Dormant Twitter Botnet Uncovered By University College London
University College London researchers have discovered a dormant Twitter botnet that could be woken at any moment and cause havoc on the popular social media network.
The Star Wars botnet as it’s been called, first uncovered previously in their research, has over 350,000 bot accounts and could be used to spam, send malicious links, and even start fake trending topics to confuse users and/or spread fake news.
Now they have uncovered over half a million additional bots since their initial work. These bots were supposedly all created in 2013 and have remained dormant ever since. Some of the bots are tweeting at a mundane pace, but none of them are currently engaging in overly nefarious activity. Tweets coming from the bots are all robotic and similar. They also all appear to be coming from Windows Phone, meaning they are likely being controlled by the Twitter API.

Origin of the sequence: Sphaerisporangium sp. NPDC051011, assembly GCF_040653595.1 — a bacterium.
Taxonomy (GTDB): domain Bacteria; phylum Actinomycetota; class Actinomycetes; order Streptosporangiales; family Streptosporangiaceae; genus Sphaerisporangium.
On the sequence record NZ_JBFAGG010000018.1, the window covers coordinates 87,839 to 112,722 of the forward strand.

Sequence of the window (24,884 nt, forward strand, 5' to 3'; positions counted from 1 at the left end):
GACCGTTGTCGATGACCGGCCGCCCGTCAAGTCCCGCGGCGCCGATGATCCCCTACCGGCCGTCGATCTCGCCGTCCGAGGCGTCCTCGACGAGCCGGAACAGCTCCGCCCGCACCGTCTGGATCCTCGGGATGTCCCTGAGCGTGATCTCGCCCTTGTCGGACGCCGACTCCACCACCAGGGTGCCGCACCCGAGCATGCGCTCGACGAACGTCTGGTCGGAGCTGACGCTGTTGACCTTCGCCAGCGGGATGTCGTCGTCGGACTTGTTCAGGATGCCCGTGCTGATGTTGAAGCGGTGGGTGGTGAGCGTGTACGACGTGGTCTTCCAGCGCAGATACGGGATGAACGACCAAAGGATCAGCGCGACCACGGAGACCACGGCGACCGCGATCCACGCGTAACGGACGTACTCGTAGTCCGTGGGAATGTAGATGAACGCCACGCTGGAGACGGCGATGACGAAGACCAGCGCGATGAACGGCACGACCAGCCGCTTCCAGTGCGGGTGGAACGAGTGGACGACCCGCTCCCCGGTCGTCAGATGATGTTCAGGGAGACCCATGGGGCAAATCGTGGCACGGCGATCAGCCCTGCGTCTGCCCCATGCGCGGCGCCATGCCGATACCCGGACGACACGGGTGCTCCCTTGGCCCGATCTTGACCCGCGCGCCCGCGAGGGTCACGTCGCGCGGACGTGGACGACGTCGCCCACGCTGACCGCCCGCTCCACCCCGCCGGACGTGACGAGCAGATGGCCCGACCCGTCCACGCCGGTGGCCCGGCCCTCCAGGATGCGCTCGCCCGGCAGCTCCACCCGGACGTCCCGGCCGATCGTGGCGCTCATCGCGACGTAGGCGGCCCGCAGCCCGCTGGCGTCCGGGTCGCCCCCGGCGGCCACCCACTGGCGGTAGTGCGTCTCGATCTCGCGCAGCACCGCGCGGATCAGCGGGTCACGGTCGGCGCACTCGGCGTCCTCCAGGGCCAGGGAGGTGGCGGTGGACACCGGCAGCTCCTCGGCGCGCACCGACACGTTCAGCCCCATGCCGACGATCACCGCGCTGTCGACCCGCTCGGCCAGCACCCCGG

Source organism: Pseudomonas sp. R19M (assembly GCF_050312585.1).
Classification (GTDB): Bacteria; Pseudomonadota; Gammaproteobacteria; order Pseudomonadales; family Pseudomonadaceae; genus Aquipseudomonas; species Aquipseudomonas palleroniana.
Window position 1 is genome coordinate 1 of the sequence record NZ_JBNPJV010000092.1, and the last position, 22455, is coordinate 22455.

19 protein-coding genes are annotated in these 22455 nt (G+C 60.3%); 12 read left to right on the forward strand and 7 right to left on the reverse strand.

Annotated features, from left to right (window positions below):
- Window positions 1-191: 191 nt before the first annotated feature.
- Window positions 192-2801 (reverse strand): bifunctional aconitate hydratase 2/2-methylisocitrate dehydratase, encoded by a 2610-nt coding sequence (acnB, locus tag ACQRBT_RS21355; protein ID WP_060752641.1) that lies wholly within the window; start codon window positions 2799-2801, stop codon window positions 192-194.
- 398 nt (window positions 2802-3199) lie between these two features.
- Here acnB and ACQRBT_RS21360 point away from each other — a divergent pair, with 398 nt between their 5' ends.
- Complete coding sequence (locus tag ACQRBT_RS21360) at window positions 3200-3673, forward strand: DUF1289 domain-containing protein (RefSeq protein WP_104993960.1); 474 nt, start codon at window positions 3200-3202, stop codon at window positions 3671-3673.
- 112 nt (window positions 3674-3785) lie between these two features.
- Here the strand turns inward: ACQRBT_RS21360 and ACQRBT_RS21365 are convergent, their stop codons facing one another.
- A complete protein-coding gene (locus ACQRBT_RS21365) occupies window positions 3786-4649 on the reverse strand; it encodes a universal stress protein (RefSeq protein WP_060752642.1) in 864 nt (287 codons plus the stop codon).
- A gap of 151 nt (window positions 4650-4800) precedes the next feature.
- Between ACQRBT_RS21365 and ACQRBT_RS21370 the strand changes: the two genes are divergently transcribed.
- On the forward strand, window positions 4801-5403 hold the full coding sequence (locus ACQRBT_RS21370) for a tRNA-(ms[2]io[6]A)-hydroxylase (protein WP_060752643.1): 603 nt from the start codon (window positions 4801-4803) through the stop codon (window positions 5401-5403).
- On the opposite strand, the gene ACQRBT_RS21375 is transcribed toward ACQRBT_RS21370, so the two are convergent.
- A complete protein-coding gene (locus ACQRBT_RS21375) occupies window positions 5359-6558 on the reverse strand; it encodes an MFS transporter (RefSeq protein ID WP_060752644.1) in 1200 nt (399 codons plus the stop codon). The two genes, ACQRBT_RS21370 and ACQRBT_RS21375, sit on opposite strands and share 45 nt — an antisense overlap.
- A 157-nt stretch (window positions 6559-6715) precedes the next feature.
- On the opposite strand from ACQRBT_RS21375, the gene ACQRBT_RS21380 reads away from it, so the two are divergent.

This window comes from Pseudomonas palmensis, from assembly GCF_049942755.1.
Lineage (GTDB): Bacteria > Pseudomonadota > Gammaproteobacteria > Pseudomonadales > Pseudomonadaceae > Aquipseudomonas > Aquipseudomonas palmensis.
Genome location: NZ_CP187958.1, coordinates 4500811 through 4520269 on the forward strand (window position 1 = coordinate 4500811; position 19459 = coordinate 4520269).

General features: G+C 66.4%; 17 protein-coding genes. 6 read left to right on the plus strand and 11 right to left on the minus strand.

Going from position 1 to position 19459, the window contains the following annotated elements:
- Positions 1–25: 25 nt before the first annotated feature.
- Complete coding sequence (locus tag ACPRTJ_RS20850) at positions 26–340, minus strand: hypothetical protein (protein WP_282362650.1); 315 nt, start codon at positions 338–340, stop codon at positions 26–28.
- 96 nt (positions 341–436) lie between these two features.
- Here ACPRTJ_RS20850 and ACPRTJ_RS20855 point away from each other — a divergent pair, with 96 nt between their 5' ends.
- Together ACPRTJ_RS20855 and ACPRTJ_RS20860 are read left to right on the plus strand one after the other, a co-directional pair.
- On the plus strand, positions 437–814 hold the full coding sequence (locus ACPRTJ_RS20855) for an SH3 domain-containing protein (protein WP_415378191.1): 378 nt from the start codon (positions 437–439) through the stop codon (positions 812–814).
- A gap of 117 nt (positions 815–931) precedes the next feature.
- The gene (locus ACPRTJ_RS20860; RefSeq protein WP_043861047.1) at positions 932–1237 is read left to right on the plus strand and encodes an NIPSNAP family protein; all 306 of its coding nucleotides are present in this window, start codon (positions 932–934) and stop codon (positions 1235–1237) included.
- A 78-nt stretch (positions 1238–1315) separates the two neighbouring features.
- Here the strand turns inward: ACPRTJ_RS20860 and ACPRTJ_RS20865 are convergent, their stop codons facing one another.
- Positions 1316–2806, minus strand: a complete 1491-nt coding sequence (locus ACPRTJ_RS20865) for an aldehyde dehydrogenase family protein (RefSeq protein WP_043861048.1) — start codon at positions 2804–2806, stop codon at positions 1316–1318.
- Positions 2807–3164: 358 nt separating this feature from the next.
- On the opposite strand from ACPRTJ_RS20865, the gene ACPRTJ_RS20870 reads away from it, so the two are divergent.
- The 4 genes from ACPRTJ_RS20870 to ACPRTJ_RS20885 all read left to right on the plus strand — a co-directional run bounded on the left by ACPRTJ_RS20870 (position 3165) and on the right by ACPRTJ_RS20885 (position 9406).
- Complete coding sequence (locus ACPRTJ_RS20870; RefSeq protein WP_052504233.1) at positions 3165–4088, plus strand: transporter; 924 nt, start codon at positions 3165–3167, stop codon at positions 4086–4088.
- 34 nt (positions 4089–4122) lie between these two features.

The geographic locations of the host accounts for these bots result in nice, neat little rectangles across North America and Europe. The fake locations for these bots seem to all fall within these two geographic rectangles, perhaps chosen at random. The researchers analyzed the tweets coming from these rectangles and said the distribution of tweets is too perfect to have come from humans. They are perfectly uniform throughout the rectangle.
In the past, Twitter’s API has been able to be exploited by bots, making this very worrying if these bots are ever activated. It’s unclear at this point exactly what the intentions of the owner or owners of this botnet are.
The researchers are submitting their findings for publishing in a scientific journal, and then they have stated they will share their findings with Twitter in hopes of squashing this botnet before anything bad happens.